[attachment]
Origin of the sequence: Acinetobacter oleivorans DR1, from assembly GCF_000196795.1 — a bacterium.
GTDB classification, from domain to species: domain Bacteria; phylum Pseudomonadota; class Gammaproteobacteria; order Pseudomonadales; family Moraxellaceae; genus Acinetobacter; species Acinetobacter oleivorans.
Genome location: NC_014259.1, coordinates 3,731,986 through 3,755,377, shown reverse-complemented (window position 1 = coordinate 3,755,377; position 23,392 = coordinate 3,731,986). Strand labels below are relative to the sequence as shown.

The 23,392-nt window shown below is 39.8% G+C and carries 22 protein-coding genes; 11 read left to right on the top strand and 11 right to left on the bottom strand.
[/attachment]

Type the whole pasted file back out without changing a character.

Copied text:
Origin of the sequence: Acinetobacter oleivorans DR1, from assembly GCF_000196795.1 — a bacterium.
GTDB classification, from domain to species: domain Bacteria; phylum Pseudomonadota; class Gammaproteobacteria; order Pseudomonadales; family Moraxellaceae; genus Acinetobacter; species Acinetobacter oleivorans.
Genome location: NC_014259.1, coordinates 3,731,986 through 3,755,377, shown reverse-complemented (window position 1 = coordinate 3,755,377; position 23,392 = coordinate 3,731,986). Strand labels below are relative to the sequence as shown.

The 23,392-nt window shown below is 39.8% G+C and carries 22 protein-coding genes; 11 read left to right on the top strand and 11 right to left on the bottom strand.